Thirteen Days Marks 20th Anniversary

Steven Culp, Bruce Greenwood, and Kevin Costner in Thirteen Days. Courtesy of New Line Cinema/Warner Bros.

Thirteen Days may have been critically acclaimed but the film takes some major dramatic licenses in revisiting the Cuban Missile Crisis.

If we want to get technical with the anniversary, the wide release didn’t come until January 12, 2001.  But for the sake of Oscar qualification, New Line released the film on December 25, 2000.  There weren’t many critics groups giving the film many awards.  The Critics Choice Awards were among the few to honor Thirteen Days with a Best Picture nomination.  Would the film have gotten in with an expanded Oscar field?  Maybe, maybe not.  It certainly does not help that the film is a box office bomb.

The film revisits the Cuban Missile Crisis of 1962.  While filmmakers are able to factor in recently declassified information, they still manage to botch the story.  By which, I mean they botch the key players that should be up front and center in John Kennedy’s (Bruce Greenwood) administration.  To no surprise, Attorney General Robert F. Kennedy (Steven Culp) is a key supporting player).  You also cannot tell this film without Defense Secretary Robert McNamara (Dylan Baker) playing a prominent role.

Robert McNamara had some thoughts of his own about the film.  McNamara’s thoughts should also influence how we look at the film twenty years later.  After all, this is a man who lived through the crisis.  Prior to seeing the film, McNamara told PBS NewsHour that he told producer Peter Almond that “Kenny O’Donnell didn’t have any role whatsoever in the missile crisis; he was a political appointment secretary to the President; that’s absurd.”  Initially, the former Defense Secretary refused to see the film.  Of course, he would later change his mind and see the film.

McNamara’s response to Almond after seeing Thirteen Days:

“Well, if I’d made it, it would be historically accurate and nobody would come to see it. Now, you’ve taken some liberties with history. I think you’ve dramatized it. I think it’s an absolutely fascinating portrayal and a very constructive and responsible portrayal of a very, very serious crisis not only in the history of this nation but in the history of the world.”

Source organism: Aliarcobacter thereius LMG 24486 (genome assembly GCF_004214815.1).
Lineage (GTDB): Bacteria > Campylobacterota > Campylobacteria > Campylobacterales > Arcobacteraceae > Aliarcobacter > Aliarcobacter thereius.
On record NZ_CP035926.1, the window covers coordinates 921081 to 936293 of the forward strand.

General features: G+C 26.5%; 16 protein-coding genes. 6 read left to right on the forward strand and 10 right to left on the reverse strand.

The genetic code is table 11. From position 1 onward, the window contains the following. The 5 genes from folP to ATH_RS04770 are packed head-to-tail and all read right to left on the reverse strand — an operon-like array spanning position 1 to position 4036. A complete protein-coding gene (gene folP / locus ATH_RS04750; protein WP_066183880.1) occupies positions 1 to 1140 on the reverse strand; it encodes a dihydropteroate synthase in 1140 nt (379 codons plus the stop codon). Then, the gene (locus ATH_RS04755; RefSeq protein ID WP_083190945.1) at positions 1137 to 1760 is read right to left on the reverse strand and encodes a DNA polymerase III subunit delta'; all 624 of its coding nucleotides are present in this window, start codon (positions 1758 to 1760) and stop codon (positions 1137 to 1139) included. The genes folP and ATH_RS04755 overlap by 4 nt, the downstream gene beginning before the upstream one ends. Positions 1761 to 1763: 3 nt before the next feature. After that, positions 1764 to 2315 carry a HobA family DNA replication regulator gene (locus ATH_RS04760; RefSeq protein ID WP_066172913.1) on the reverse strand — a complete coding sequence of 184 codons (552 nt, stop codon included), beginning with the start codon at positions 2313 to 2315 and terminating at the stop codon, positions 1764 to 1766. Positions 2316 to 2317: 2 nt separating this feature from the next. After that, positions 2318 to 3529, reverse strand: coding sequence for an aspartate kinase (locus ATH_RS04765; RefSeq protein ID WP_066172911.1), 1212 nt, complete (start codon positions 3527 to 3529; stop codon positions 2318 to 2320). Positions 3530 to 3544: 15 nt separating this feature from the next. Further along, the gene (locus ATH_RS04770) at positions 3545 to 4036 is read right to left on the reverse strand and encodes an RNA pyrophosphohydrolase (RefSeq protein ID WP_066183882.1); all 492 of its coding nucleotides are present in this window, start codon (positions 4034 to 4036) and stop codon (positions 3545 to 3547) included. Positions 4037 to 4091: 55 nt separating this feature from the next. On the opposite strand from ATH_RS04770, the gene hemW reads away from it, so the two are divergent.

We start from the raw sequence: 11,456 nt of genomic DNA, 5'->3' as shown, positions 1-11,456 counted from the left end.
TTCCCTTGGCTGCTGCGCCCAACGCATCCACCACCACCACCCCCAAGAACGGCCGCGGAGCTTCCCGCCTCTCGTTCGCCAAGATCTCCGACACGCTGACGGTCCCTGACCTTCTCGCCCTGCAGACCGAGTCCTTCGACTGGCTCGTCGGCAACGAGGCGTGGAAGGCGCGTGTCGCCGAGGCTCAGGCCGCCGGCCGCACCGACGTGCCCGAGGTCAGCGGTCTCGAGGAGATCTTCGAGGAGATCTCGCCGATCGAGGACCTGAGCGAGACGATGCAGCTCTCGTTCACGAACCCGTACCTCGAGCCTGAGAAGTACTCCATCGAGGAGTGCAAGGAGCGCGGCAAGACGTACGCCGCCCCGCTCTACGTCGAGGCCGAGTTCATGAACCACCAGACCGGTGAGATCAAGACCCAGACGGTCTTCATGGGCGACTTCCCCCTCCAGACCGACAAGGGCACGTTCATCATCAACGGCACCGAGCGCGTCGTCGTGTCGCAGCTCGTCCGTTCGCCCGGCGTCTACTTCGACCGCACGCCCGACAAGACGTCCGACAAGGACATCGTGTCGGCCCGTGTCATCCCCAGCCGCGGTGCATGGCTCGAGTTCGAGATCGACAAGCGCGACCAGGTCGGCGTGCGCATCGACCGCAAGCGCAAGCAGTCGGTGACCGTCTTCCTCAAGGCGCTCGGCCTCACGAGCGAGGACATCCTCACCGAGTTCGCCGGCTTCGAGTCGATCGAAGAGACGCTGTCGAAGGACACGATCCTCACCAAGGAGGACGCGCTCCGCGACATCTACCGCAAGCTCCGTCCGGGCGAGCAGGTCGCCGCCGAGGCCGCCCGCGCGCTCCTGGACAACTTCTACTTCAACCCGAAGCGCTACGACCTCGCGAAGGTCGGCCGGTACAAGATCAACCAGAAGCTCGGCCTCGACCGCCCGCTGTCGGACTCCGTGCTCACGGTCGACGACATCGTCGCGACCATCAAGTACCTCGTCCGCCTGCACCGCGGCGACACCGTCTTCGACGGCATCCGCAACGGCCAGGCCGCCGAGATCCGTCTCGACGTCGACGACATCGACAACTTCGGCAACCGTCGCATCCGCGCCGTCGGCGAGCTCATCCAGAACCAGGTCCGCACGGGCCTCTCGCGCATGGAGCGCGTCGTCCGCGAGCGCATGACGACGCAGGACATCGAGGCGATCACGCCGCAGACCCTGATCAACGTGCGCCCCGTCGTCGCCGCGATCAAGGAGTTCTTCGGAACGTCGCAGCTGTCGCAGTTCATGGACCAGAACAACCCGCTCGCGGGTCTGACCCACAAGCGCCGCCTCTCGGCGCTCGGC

In his interview, McNamara also points out how close the world truly came to nuclear war.  Sorensen should be in the leading role.  Aside from this, the film really captures the threat and drives it home.  McNamara was not alone with his criticism of the film.  Others have pointed out that Kenneth O’Donnell had no role in the crisis whatsoever.  When you have former members of the Kennedy administration pointing things out, we need to take them seriously.  O’Donnell is not the most important figure of the Cuban Missile Crisis.  If this is a takeaway from the film, I suggest reading history books.

I love Kevin Costner’s work as an actor and Field of Dreams remains an all-time classic.  But in spite of this, he is not the right man for the film.  At least, not in terms of giving O’Donnell a prominent role in the film.  While O’Donnell could play some role in the film, White House Counsel Ted Sorensen really should have been a leading role in the film.  I did lower my initial rating because of the creative liberties.  However, I am not because of the McNamara’s comments about capturing the crisis.  The film also is not a documentary but Hollywood also has a responsibility when it comes to storytelling.

Portraying Jack and Bobby Kennedy are Bruce Greenwood and Steven Culp.  I think Greenwood’s accent could be better but the two otherwise capture their personas.  Coincidentally, Greenwood portrays McNamara in Steven Spielberg’s The Post.

Kennedy fans might appreciate Thirteen Days for what it is but the film could do better in putting the right faces up front.

DIRECTOR:  Roger Donaldson
CAST:  Kevin Costner, Bruce Greenwood, Steven Culp, Dylan Baker, Michael Fairman, Henry Strozier, Frank Wood, Kevin Conway, Tim Kelleher, Len Cariou, Bill Smitrovich, Dakin Matthews, Madison Mason, Christopher Lawford, Ed Lauter, Elya Baskin, Boris Krutonog, Peter White, James Karen, Tim Jerome, Olek Krupa, Lucinda Jenney, Oleg Vidov

New Line Cinema opened Thirteen Days in theaters on December 25, 2000. Grade: 3.5/5

Danielle Solzman

Danielle Solzman is native of Louisville, KY, and holds a BA in Public Relations from Northern Kentucky University and a MA in Media Communications from Webster University. She roots for her beloved Kentucky Wildcats, St. Louis Cardinals, Indianapolis Colts, and Boston Celtics. Living less than a mile away from Wrigley Field in Chicago, she is an active reader (sports/entertainment/history/biographies/select fiction) and involved with the Chicago improv scene. She also sees many movies and reviews them. She has previously written for Redbird Rants, Wildcat Blue Nation, and Hidden Remote/Flicksided. From April 2016 through May 2017, her film reviews can be found on Creators.